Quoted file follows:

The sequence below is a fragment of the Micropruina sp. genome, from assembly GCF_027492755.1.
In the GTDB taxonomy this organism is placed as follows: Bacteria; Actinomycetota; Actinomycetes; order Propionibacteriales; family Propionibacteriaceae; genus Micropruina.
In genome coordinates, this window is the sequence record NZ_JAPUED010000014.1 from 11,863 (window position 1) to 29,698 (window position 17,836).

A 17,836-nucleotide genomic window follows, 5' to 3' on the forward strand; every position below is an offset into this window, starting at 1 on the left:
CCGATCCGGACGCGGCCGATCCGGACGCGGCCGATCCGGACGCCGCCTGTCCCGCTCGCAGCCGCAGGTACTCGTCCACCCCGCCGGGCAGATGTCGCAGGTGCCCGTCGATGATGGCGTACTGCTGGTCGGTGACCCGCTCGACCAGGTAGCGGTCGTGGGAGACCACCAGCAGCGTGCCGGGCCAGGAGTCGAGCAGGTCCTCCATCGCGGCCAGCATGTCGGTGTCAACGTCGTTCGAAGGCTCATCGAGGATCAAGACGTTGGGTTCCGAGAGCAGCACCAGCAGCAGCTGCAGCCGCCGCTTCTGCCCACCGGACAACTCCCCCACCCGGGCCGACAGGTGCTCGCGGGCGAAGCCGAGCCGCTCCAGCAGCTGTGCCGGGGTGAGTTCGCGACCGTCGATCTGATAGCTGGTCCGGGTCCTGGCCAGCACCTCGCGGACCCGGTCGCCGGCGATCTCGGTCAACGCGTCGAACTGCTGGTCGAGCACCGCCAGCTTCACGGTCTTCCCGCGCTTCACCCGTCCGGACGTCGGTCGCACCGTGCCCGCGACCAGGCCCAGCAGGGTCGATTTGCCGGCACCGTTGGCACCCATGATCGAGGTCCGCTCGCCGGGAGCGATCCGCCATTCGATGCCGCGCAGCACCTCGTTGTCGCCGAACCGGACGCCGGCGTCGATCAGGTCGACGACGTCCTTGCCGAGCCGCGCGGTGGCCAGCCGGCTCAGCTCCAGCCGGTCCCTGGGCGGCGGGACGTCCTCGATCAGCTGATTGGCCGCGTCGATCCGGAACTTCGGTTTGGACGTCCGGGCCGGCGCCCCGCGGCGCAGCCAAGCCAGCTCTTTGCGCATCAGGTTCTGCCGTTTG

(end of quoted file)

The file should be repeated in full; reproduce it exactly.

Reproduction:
The sequence below is a fragment of the Micropruina sp. genome, from assembly GCF_027492755.1.
In the GTDB taxonomy this organism is placed as follows: Bacteria; Actinomycetota; Actinomycetes; order Propionibacteriales; family Propionibacteriaceae; genus Micropruina.
In genome coordinates, this window is the sequence record NZ_JAPUED010000014.1 from 11,863 (window position 1) to 29,698 (window position 17,836).

A 17,836-nucleotide genomic window follows, 5' to 3' on the forward strand; every position below is an offset into this window, starting at 1 on the left:
CCGATCCGGACGCGGCCGATCCGGACGCGGCCGATCCGGACGCCGCCTGTCCCGCTCGCAGCCGCAGGTACTCGTCCACCCCGCCGGGCAGATGTCGCAGGTGCCCGTCGATGATGGCGTACTGCTGGTCGGTGACCCGCTCGACCAGGTAGCGGTCGTGGGAGACCACCAGCAGCGTGCCGGGCCAGGAGTCGAGCAGGTCCTCCATCGCGGCCAGCATGTCGGTGTCAACGTCGTTCGAAGGCTCATCGAGGATCAAGACGTTGGGTTCCGAGAGCAGCACCAGCAGCAGCTGCAGCCGCCGCTTCTGCCCACCGGACAACTCCCCCACCCGGGCCGACAGGTGCTCGCGGGCGAAGCCGAGCCGCTCCAGCAGCTGTGCCGGGGTGAGTTCGCGACCGTCGATCTGATAGCTGGTCCGGGTCCTGGCCAGCACCTCGCGGACCCGGTCGCCGGCGATCTCGGTCAACGCGTCGAACTGCTGGTCGAGCACCGCCAGCTTCACGGTCTTCCCGCGCTTCACCCGTCCGGACGTCGGTCGCACCGTGCCCGCGACCAGGCCCAGCAGGGTCGATTTGCCGGCACCGTTGGCACCCATGATCGAGGTCCGCTCGCCGGGAGCGATCCGCCATTCGATGCCGCGCAGCACCTCGTTGTCGCCGAACCGGACGCCGGCGTCGATCAGGTCGACGACGTCCTTGCCGAGCCGCGCGGTGGCCAGCCGGCTCAGCTCCAGCCGGTCCCTGGGCGGCGGGACGTCCTCGATCAGCTGATTGGCCGCGTCGATCCGGAACTTCGGTTTGGACGTCCGGGCCGGCGCCCCGCGGCGCAGCCAAGCCAGCTCTTTGCGCATCAGGTTCTGCCGTTTG